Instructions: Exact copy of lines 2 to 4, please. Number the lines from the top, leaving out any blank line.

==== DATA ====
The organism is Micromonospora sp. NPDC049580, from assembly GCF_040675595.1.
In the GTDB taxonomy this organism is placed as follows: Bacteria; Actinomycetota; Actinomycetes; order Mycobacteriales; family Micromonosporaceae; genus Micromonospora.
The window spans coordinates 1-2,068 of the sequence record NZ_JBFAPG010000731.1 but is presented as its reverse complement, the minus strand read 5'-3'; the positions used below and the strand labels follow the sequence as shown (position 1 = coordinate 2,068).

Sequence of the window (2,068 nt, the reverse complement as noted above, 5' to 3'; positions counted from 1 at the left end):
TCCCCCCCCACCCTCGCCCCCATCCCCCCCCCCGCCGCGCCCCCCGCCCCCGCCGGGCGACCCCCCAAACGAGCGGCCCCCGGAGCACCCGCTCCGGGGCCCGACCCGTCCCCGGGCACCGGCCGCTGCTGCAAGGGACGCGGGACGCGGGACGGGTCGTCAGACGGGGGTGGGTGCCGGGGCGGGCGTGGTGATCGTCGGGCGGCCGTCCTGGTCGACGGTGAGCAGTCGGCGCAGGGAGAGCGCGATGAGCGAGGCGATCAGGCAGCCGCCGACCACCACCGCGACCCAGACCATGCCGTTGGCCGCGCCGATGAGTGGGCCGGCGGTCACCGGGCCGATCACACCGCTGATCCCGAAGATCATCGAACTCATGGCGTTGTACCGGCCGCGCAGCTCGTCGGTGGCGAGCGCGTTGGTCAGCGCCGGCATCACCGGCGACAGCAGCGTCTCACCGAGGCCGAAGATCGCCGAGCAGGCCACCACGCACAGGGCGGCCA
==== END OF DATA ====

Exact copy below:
In the GTDB taxonomy this organism is placed as follows: Bacteria; Actinomycetota; Actinomycetes; order Mycobacteriales; family Micromonosporaceae; genus Micromonospora.
The window spans coordinates 1-2,068 of the sequence record NZ_JBFAPG010000731.1 but is presented as its reverse complement, the minus strand read 5'-3'; the positions used below and the strand labels follow the sequence as shown (position 1 = coordinate 2,068).

Sequence of the window (2,068 nt, the reverse complement as noted above, 5' to 3'; positions counted from 1 at the left end):